This week the Catholic Church celebrated the Feast of Corpus Christi, the feast instituted in the thirteenth century by Pope Urban IV to honor the real presence of Christ in the Eucharist. Here in the United States, the feast was celebrated on Sunday; but in Italy and many other countries, the faithful marked the celebration on Thursday.
In Rome, Pope Francis led a crowd of about 20,000 pilgrims in a traditional Corpus Christi procession through the streets from the Basilica of St. John Lateran to the Basilica of St. Mary Major. At a Mass on the feast, the Roman pontiff reflected upon Jesus’ words in Luke 9:13, “Give you them to eat.” With that as his starting point, Pope Francis allowed himself to be guided by three words: discipleship, fellowship and sharing.
Speaking to the gathered crowd, he compared the liturgy, at which we receive the Body and Blood of Christ, to the Last Supper:
This evening, we too are gathered around the Lord’s table, the table of the Eucharistic Sacrifice, in which He gives us once again His body, makes present the one sacrifice of the Cross. It is in listening to his Word, in nourishing ourselves with his Body and his Blood, that He makes us go from being a multitude to being a community, from [being strangers] to being [in] communion. The Eucharist is the sacrament of communion, which brings us out from individualism to live together our journey in His footsteps, our faith in Him.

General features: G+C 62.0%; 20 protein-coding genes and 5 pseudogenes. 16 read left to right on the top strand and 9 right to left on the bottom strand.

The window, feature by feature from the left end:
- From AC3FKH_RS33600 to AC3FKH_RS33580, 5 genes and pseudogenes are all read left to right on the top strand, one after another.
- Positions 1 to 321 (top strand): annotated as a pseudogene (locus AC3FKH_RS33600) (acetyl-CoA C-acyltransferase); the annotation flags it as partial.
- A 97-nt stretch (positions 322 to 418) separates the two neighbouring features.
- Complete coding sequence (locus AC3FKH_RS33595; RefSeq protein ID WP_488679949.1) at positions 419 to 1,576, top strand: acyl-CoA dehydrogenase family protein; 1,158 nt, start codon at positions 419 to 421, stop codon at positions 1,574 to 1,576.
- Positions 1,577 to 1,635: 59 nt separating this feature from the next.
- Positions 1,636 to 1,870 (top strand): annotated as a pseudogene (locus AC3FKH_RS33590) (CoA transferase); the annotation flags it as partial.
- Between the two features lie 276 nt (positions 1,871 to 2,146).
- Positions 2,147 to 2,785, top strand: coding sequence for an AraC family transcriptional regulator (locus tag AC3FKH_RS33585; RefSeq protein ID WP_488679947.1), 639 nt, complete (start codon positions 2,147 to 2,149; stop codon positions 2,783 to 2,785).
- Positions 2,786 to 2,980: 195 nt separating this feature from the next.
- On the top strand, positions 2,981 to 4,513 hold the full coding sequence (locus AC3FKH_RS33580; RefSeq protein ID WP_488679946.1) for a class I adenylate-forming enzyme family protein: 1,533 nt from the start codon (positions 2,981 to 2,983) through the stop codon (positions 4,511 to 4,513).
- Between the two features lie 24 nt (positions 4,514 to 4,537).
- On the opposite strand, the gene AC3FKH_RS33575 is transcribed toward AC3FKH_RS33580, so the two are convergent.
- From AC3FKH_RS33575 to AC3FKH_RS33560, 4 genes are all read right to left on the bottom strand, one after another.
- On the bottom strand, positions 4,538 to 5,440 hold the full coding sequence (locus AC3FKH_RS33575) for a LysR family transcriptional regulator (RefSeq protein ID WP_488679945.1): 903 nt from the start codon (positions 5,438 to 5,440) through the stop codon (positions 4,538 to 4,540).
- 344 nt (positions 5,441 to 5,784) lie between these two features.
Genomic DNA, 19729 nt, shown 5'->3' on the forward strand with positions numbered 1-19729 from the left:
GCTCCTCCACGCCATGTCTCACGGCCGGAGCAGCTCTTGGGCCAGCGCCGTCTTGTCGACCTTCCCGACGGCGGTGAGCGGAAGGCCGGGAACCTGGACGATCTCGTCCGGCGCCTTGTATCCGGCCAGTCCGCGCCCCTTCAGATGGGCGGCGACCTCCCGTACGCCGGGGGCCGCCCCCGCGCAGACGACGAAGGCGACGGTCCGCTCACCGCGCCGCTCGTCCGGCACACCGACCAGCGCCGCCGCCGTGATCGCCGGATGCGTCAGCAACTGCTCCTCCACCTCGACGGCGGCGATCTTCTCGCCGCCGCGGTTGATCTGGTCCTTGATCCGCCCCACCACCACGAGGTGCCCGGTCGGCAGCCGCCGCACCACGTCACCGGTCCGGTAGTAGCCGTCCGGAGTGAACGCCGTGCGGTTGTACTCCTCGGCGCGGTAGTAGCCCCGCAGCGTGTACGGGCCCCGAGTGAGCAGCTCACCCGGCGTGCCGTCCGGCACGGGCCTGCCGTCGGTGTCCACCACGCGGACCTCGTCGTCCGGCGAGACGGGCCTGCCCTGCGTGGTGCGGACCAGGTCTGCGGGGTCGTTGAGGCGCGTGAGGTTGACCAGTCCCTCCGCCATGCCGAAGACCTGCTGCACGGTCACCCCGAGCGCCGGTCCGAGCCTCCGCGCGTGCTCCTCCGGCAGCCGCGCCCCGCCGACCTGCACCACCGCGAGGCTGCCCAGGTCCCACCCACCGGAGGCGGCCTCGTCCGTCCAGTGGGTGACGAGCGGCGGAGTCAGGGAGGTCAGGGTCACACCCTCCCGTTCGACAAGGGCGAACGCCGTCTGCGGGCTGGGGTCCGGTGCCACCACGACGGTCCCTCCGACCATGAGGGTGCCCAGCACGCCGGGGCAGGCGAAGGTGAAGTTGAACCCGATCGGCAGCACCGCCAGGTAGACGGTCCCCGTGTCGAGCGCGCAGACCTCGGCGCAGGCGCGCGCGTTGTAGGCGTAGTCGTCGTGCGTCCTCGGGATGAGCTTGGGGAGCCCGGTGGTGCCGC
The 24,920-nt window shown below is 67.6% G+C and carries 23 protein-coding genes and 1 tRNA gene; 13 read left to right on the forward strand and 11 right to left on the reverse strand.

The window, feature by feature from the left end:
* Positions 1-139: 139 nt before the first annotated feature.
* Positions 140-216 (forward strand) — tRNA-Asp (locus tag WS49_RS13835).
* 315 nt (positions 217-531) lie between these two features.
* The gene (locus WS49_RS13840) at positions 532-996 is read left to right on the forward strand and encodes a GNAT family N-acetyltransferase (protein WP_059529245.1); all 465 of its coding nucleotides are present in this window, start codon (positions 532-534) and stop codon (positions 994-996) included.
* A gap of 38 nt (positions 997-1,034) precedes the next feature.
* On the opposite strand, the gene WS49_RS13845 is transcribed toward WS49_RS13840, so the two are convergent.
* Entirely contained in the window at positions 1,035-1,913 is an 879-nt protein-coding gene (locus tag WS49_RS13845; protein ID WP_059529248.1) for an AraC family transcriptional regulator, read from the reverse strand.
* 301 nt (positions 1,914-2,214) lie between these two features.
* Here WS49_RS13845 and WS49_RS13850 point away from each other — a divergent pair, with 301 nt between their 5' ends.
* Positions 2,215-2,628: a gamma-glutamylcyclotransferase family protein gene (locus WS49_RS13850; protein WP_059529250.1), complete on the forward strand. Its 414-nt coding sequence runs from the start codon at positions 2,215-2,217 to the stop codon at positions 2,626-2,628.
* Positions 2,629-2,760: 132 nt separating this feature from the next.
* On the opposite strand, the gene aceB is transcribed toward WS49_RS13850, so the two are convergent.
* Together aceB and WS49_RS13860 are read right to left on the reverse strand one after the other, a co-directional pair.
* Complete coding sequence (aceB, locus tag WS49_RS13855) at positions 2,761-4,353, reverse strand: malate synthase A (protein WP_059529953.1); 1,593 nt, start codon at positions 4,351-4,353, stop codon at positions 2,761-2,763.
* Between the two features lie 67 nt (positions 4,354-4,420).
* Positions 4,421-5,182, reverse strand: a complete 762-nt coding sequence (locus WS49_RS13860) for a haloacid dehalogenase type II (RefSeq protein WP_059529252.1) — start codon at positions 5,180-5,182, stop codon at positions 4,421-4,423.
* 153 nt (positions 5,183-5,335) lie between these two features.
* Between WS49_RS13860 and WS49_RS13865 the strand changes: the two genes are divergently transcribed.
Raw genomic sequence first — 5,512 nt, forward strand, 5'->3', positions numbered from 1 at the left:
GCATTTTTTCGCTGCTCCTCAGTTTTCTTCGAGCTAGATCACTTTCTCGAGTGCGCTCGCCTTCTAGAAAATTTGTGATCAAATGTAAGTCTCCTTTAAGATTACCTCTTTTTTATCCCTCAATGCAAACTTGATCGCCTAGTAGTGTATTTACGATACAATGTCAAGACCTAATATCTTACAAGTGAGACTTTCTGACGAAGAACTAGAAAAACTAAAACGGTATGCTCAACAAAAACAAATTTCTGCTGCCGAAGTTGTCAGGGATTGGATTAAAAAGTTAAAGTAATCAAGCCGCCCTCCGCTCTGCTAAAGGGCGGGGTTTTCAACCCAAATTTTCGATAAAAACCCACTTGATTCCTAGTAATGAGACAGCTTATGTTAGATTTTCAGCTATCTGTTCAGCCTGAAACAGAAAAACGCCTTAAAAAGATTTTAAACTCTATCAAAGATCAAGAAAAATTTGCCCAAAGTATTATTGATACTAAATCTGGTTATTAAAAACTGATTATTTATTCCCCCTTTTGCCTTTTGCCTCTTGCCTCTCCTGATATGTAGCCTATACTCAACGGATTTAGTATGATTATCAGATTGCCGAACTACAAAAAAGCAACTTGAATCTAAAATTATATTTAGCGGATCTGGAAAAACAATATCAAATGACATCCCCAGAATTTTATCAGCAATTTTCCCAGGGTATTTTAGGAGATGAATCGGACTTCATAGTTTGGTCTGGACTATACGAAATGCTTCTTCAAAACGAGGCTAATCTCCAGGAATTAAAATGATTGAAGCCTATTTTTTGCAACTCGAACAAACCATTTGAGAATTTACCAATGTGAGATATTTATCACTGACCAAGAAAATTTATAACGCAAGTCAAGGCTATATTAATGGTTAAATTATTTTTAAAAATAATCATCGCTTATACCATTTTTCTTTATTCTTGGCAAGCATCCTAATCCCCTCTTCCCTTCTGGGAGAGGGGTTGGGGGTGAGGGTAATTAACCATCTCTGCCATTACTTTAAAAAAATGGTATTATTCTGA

We ought, therefore, to ask ourselves before the Lord: How do I live the Eucharist? Do I live it anonymously or as a moment of true communion with the Lord, [and] also with many brothers and sisters who share this same table? How are our Eucharistic celebrations?
At least on the Feast of Corpus Christi, our celebrations—here in America, and in cities around the world—were mighty and joyous celebrations of our intimacy with Christ, as He is found in the Eucharist.
My husband and I participated in a small Corpus Christi procession organized by three local parishes. Later, as I was driving home, traffic was averted as Catholics at another nearby parish marched and sang in procession. All over the world, the outpouring of faith and love was repeated.
The San Jose Mercury-News has assembled a great photo show, featuring 26 Corpus Christi celebrations from around the world. Watch out for that scene in photo #20—that would appear to be El Colacho, the unusual Spanish celebration of the “devil’s leap” that I told you about last week, and which is highly discouraged by the Catholic Church.